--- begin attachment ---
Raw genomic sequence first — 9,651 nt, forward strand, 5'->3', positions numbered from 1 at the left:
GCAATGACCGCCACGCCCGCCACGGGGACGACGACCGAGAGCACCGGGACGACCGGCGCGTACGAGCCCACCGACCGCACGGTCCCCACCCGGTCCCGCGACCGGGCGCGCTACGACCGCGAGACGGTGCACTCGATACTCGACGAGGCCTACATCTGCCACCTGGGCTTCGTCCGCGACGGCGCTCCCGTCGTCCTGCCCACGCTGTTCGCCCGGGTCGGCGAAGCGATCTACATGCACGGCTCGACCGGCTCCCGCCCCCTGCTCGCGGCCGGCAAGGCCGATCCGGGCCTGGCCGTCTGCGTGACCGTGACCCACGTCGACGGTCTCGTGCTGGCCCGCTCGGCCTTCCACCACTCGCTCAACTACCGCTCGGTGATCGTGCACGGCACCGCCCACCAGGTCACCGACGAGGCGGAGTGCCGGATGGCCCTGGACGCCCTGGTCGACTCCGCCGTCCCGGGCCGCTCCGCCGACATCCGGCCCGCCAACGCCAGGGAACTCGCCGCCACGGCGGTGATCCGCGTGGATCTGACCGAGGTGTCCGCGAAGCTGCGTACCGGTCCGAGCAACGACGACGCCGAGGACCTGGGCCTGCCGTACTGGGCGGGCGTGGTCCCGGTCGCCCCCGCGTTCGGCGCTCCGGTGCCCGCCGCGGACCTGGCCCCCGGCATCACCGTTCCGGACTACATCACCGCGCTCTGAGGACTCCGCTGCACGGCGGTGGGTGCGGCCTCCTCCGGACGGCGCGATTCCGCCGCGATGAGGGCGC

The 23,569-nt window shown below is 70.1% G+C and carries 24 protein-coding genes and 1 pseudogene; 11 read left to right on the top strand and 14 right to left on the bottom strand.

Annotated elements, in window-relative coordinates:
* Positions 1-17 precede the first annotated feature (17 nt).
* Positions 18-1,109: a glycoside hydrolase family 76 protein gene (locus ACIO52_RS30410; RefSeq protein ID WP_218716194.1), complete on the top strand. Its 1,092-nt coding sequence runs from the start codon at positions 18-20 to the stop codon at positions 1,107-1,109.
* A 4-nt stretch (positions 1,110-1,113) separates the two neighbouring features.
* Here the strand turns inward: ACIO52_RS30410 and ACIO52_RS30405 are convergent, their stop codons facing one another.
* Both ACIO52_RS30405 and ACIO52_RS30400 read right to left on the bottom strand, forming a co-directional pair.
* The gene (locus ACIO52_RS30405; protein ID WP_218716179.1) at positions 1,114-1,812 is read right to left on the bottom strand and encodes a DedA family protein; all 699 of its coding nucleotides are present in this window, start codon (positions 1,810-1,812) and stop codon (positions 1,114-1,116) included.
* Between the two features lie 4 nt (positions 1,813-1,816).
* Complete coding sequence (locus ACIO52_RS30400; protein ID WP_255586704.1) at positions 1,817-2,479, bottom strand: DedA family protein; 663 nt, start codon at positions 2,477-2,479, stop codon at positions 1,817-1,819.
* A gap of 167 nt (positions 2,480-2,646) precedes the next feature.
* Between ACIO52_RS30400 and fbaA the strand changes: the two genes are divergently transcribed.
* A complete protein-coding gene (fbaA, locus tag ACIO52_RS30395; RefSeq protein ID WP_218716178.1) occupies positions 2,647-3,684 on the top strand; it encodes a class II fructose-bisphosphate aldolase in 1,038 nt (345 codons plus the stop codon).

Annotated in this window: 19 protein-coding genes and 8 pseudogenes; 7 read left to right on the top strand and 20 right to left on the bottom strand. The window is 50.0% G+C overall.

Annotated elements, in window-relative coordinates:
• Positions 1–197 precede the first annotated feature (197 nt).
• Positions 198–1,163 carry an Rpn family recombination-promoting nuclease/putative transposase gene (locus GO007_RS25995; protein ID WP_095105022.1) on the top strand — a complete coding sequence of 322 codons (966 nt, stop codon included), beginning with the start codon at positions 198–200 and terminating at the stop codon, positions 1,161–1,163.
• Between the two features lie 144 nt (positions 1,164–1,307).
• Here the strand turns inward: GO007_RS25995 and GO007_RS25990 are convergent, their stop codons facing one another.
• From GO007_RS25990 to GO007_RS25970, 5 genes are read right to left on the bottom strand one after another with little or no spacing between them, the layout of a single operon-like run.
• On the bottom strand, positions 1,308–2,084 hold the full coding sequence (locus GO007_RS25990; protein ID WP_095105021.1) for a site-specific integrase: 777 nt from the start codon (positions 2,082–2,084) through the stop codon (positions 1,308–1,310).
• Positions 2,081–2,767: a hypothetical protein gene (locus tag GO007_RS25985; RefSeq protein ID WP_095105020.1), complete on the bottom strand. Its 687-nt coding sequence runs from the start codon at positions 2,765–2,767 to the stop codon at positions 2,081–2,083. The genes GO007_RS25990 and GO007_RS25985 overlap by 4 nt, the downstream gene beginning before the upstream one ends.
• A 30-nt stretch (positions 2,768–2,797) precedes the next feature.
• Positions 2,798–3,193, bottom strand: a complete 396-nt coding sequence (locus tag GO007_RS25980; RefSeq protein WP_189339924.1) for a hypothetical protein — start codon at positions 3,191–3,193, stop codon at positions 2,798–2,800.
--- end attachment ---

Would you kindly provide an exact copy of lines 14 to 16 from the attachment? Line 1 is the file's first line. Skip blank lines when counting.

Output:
* Between ACIO52_RS30400 and fbaA the strand changes: the two genes are divergently transcribed.
* A complete protein-coding gene (fbaA, locus tag ACIO52_RS30395; RefSeq protein ID WP_218716178.1) occupies positions 2,647-3,684 on the top strand; it encodes a class II fructose-bisphosphate aldolase in 1,038 nt (345 codons plus the stop codon).

Annotated in this window: 19 protein-coding genes and 8 pseudogenes; 7 read left to right on the top strand and 20 right to left on the bottom strand. The window is 50.0% G+C overall.